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Neon Tommy - Annenberg digital news

Algerian Hostages Reported To Have Escaped

Paige Brettingen |
January 17, 2013 | 9:40 a.m. PST

Executive Producer


Defense Secretary Leon Panetta is confident the U.S. will assist with the crisis (Creative Commons)
Defense Secretary Leon Panetta is confident the U.S. will assist with the crisis (Creative Commons)

Conflicting reports by the Algerian News agency and other local sources have said that as many as 45 people– including some Americans– escaped from a remote natural gas facility in Algeria on Thursday after being held hostage, according to The L.A. Times. Media reports have also suggested that helicopter gunfire killed 35 foreigners and 15 kidnappers, including the leader, said the Times

If either scenario if true -- no details are yet known -– it would mark a stunning twist in a drama that has raised fears of a long siege and highlighted the dangerous Islamist extremism stretching from Mali across the mountains and lawless deserts of North Africa.

In another report, a local Algerian source told Reuters that "six foreign hostages were killed along with eight captors when the Algerian military fired on a vehicle being used by the gunmen. An Algerian security source said the 25 foreign hostages had escaped."

Reuters reported:


  • Mauritania's ANI news agency, which has been in constant contact with the kidnappers, said seven hostages were still being held: two Americans, three Belgians, one Japanese and one British citizen.
  • The standoff began when gunmen calling themselves the Battalion of Blood stormed the gas plant on Wednesday morning. They said they were holding 41 foreigners and demanded a halt to a French military operation against fellow al Qaeda-linked Islamist militants in neighbouring Mali.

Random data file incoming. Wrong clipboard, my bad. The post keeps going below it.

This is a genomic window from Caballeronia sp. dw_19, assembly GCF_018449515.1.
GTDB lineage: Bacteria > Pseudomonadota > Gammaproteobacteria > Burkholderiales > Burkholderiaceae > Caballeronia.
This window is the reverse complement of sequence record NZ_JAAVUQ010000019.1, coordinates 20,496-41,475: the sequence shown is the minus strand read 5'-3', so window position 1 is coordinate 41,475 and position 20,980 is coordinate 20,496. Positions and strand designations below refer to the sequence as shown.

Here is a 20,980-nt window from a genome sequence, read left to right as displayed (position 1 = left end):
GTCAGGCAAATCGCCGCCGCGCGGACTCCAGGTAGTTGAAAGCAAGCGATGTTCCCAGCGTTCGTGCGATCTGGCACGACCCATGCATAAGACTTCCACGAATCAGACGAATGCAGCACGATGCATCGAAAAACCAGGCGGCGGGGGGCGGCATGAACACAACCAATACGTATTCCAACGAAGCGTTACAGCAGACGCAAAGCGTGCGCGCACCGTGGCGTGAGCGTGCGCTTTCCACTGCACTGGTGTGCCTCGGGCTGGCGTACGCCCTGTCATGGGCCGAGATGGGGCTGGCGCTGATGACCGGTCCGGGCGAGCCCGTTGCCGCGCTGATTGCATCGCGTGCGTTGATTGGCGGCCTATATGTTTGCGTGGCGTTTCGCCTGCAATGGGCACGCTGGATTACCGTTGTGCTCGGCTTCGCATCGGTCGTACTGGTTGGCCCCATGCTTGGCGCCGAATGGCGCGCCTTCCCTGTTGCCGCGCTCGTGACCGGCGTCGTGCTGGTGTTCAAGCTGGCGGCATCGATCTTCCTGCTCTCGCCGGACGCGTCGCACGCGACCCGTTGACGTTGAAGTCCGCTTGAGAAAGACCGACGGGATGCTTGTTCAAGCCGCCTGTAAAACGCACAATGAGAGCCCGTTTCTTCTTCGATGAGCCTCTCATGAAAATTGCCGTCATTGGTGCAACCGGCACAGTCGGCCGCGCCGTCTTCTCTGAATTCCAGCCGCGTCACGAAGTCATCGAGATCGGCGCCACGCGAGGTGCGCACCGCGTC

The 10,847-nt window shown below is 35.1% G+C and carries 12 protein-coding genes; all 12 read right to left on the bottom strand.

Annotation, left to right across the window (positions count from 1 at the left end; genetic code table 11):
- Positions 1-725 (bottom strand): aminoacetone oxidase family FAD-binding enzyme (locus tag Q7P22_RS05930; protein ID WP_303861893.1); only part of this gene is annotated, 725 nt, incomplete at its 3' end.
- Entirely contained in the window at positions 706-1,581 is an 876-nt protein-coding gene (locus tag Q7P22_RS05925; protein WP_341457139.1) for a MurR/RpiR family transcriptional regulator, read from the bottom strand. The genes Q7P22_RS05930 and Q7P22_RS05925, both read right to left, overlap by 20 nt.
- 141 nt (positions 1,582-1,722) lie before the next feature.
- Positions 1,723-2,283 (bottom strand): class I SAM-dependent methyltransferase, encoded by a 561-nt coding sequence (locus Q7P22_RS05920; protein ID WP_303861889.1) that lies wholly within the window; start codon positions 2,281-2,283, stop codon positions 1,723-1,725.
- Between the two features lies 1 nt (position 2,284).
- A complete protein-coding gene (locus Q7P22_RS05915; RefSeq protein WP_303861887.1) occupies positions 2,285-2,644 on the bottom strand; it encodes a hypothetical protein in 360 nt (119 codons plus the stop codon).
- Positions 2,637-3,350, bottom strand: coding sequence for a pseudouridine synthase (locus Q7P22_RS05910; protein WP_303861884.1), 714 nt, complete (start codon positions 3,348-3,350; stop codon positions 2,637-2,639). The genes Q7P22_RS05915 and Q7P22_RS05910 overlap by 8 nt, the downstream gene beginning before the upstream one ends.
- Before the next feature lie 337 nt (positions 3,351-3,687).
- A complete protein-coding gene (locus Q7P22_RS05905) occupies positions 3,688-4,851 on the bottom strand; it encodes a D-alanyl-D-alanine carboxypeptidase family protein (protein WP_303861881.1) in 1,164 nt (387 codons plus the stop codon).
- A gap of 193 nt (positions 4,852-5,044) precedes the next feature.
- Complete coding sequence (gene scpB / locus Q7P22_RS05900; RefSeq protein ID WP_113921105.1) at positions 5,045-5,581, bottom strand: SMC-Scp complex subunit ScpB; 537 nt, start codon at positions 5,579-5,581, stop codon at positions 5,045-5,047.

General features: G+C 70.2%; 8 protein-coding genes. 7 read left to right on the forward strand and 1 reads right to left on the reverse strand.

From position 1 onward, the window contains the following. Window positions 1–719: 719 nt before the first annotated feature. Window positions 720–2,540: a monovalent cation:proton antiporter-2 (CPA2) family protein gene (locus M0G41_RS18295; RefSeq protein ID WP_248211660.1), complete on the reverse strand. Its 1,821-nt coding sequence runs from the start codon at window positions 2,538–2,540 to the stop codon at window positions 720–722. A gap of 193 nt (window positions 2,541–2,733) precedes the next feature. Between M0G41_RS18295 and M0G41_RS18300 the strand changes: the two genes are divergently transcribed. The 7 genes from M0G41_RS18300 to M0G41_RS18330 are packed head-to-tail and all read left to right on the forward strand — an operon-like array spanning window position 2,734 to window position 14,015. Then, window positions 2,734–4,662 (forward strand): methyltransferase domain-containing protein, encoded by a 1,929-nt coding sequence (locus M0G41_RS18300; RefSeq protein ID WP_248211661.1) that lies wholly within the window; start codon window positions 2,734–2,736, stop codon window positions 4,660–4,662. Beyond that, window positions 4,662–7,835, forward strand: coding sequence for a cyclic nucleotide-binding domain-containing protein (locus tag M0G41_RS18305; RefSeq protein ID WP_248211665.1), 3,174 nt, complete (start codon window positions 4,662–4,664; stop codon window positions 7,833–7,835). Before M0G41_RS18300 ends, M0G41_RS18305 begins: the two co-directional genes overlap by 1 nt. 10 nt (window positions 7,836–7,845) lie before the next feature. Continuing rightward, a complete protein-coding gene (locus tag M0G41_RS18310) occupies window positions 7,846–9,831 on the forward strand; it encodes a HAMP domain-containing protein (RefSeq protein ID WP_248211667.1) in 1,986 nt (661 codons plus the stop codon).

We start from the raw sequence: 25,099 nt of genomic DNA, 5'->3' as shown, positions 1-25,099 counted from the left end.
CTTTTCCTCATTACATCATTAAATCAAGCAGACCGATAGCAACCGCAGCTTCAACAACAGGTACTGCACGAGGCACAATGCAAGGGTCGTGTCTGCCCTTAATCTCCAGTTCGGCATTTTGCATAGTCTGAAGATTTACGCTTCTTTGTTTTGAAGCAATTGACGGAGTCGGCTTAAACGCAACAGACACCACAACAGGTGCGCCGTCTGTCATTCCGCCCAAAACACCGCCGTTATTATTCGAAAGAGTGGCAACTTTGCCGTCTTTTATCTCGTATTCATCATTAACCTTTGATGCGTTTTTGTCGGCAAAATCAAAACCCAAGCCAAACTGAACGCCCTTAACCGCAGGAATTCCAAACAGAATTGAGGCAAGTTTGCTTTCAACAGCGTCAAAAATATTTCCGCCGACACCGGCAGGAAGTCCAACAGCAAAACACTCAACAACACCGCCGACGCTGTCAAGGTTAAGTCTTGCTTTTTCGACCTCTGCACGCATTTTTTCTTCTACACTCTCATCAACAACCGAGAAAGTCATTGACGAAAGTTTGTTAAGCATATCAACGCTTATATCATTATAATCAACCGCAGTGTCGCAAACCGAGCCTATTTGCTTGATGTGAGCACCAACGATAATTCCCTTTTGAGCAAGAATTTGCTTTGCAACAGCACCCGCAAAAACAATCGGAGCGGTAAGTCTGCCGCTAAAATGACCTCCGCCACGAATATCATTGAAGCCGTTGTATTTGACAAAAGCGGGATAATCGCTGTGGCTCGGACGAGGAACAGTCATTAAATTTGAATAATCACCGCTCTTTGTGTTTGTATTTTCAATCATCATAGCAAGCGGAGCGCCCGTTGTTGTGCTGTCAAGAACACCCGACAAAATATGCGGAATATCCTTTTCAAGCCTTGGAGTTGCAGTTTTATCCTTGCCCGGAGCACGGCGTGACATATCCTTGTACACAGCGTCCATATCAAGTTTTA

• ANI and Qatar-based Al Jazeera reported that 34 of the captives and 15 of their captors had been killed when government forces fired from helicopters at a vehicle. Those death tolls, far higher than confirmed by the local source, would contradict the reports that large numbers of foreigners escaped alive.


SEE ALSO: Islamic Militants Take Hostages In Algeria, Some U.S. Citizens

Defense Secretary Leon Panetta confirmed there were Americans among the hostages but that he was confident that the United States would provide assistance with the crisis, USA Today reported.

According to The BBC, the militants wanted to leave the country with the hostages, but the Algerian Interior Minister Daho Kablia had refused the request.


  • "We reject all negotiations with the group," he told reporters late on Wednesday.
  • An Algerian security official told Associated Press the Algerian government was discussing with the US and France whether an international force could help end the stand-off.


Kablia told The BBC that the kidnappers "were Algerian and operating under orders from Mokhtar Belmokhtar, a senior commander of al-Qaeda in the Islamic Maghreb (AQIM) before late last year, when he set up his own armed group after apparently falling out with other leaders."


  • Mr Kablia said a heavily armed "terrorist group" had attacked a bus carrying workers from In Amenas at about 05:00 (04:00 GMT) on Wednesday.


The natural gas plant, located about 25 miles southwest of In Amenas of Algeria, which is close to the Libyan border and supplies Europe and Turkey, is operated by BP, Statoil– a Norwegian firm– and Sonatrach– the Algerian national oil company.

BP released a statement on Wednesday, according to earlier reports by Neon Tommy, stating that the Amenas gas field had been “attacked and occupied by a group of unidentified armed people at about 0500 U.K. time. Contact with the site is extremely difficult, but we understand that armed individuals are still occupying the In Amenas operations site…We do not have confirmed information on the identity or intention of the people occupying the site.”


Find more Neon Tommy coverage on the Algerian crisis situation here.

Reach Executive Producer Paige Brettingen here. Follow her here.



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